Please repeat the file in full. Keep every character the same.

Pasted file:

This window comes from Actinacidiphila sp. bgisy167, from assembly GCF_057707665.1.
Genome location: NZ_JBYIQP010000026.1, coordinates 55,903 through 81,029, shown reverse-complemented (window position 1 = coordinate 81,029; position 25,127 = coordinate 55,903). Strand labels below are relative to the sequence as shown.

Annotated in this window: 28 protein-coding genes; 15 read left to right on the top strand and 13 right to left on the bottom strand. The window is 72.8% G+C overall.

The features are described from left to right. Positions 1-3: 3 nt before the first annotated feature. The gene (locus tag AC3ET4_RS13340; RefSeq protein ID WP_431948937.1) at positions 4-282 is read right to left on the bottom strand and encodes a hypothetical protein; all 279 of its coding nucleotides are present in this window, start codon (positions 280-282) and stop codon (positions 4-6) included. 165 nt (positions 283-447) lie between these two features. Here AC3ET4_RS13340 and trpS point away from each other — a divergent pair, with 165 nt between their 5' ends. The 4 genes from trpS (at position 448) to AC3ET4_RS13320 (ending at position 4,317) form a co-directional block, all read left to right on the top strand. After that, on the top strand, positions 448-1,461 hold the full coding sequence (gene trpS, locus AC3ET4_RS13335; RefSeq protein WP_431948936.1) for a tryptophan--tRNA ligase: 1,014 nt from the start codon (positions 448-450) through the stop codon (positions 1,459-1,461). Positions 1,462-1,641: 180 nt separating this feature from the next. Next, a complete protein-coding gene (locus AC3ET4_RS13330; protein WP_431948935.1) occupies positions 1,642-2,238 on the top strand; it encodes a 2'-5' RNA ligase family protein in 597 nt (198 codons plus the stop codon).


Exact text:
This window comes from Actinacidiphila sp. bgisy167, from assembly GCF_057707665.1.
Genome location: NZ_JBYIQP010000026.1, coordinates 55,903 through 81,029, shown reverse-complemented (window position 1 = coordinate 81,029; position 25,127 = coordinate 55,903). Strand labels below are relative to the sequence as shown.

Annotated in this window: 28 protein-coding genes; 15 read left to right on the top strand and 13 right to left on the bottom strand. The window is 72.8% G+C overall.

The features are described from left to right. Positions 1-3: 3 nt before the first annotated feature. The gene (locus tag AC3ET4_RS13340; RefSeq protein ID WP_431948937.1) at positions 4-282 is read right to left on the bottom strand and encodes a hypothetical protein; all 279 of its coding nucleotides are present in this window, start codon (positions 280-282) and stop codon (positions 4-6) included. 165 nt (positions 283-447) lie between these two features. Here AC3ET4_RS13340 and trpS point away from each other — a divergent pair, with 165 nt between their 5' ends. The 4 genes from trpS (at position 448) to AC3ET4_RS13320 (ending at position 4,317) form a co-directional block, all read left to right on the top strand. After that, on the top strand, positions 448-1,461 hold the full coding sequence (gene trpS, locus AC3ET4_RS13335; RefSeq protein WP_431948936.1) for a tryptophan--tRNA ligase: 1,014 nt from the start codon (positions 448-450) through the stop codon (positions 1,459-1,461). Positions 1,462-1,641: 180 nt separating this feature from the next. Next, a complete protein-coding gene (locus AC3ET4_RS13330; protein WP_431948935.1) occupies positions 1,642-2,238 on the top strand; it encodes a 2'-5' RNA ligase family protein in 597 nt (198 codons plus the stop codon).